How to Survive a Plane Crash
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Itís every air travelerís worst nightmare: a fatal crash. The very thought of a life-ending accident drives many to avoid flying altogether -- and the thoughts aren't exactly easy to avoid either. There is something about hurtling through the air, packed into a metal tube, with several thousand pounds of highly combustible jet fuel at forty-thousand feet that does seem innately dangerous. Actual air crashes, however, are very rare but their high media and public interest profile make fatal crashes seem too common for comfort. Fortunately, there are general strategies for survival -- all well documented, extensively researched and thoroughly discussed. Experts and survivors have amassed stories and advice from decades of commercial flying. If the unthinkable does happen then heeding their lessons can increase your chances of surviving an air crash. Crucial steps you take before you board, during flight, and after an incident will help ensure you walk away from a crash with your life.
Some Quick Facts
Over three million people travel by air every day in a variety of capacities. When considering the safety of flying note the wide variety and modes of transport; not all planes are created equally. Airlines and private charters have totally different safety regulations to abide by. Air travel is still the safest way to travel when measured by miles traveled to crash incidence. In America, the National Transportation Safety Board (NTSB) has found the survival rate of people involved in plane crashes to be over 90%. NTSB records of 568 plane crashes from 1983 to 2000 show that 51,207 of 53,487 survived Ė so your survival odds are good.
Wear the right kind of clothing. Wearing long shirt and pant sleeves and close-toed shoes is advisable for any survival situation, especially in the event of an air crash. Post-crash exposure is just as serious a threat to survival as walking away from an air crashís initial shock. When selecting clothes, consider avoiding synthetic materials as they can melt to your skin if you are exposed to flames.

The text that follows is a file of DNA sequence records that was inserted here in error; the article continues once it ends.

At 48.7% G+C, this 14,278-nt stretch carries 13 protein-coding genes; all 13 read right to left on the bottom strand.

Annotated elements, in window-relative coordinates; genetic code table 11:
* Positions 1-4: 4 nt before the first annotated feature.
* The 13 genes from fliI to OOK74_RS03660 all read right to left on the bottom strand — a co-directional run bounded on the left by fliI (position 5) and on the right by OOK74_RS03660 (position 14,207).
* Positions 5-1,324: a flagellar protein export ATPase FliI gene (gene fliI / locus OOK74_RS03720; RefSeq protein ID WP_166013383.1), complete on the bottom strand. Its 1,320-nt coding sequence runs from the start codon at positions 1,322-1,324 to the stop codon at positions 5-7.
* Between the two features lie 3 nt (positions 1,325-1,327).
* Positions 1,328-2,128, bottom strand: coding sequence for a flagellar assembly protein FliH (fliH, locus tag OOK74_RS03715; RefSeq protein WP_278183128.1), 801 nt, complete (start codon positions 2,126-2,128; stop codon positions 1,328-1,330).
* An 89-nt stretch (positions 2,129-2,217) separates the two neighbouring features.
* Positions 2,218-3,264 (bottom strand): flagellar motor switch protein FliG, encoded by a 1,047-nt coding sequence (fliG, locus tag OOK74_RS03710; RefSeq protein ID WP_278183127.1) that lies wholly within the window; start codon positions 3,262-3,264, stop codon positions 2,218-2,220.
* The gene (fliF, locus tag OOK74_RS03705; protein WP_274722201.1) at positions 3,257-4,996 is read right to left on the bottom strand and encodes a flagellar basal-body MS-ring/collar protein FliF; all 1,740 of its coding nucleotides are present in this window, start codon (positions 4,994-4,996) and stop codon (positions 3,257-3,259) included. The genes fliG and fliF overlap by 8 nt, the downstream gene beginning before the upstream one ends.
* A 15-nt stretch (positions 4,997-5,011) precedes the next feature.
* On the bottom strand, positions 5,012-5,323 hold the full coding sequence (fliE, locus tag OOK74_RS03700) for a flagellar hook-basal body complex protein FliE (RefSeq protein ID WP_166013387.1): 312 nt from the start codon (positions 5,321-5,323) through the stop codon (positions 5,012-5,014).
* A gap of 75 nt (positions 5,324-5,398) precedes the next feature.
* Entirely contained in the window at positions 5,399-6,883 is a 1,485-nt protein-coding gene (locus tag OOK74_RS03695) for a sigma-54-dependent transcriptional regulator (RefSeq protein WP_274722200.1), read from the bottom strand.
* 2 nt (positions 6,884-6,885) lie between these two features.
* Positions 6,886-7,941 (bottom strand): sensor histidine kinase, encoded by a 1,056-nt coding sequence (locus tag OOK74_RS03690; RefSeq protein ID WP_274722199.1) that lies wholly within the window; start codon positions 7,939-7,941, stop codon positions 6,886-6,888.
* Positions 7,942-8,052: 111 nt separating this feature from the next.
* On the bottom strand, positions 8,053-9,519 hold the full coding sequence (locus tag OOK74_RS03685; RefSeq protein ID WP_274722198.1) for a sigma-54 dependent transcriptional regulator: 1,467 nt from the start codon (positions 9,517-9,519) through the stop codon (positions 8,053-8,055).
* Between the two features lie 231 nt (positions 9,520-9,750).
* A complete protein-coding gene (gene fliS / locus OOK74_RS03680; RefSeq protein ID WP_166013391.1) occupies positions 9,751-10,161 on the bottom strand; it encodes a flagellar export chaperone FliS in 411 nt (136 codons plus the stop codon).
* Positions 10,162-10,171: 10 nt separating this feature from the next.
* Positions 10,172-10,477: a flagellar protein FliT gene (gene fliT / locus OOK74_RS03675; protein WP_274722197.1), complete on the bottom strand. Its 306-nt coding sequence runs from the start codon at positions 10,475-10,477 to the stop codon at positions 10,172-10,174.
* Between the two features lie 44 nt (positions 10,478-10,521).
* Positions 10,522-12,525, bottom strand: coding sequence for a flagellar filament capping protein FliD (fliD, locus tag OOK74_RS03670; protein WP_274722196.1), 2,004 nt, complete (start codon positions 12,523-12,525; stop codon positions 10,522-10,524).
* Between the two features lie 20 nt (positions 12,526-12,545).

Seat selection is a hot-topic when it comes to air travel safety. Is there a safer seating section? Yes, there is -- the rear sections on a typical airline jet. The statistics and data gathered after crashes show that those seated in the rear of a plane had a 40% greater chance of survival than those who werenít. Statistically, there is also a higher chance of survival if you are close to emergency exits.
Pay attention to all safety instructions, even if you are a frequent flyer. Know where the exits are on a plane, the best route to them and how many rows there are between you and that exit. If the lights are out, and there is fire and smoke in the cabin, knowing these things can save you valuable seconds. Itís also important to know the location of flotation devices and how to operate the oxygen masks, should they need to be deployed. You have less than 20 seconds to fix your mask during a loss of cabin pressure before a loss of consciousness.
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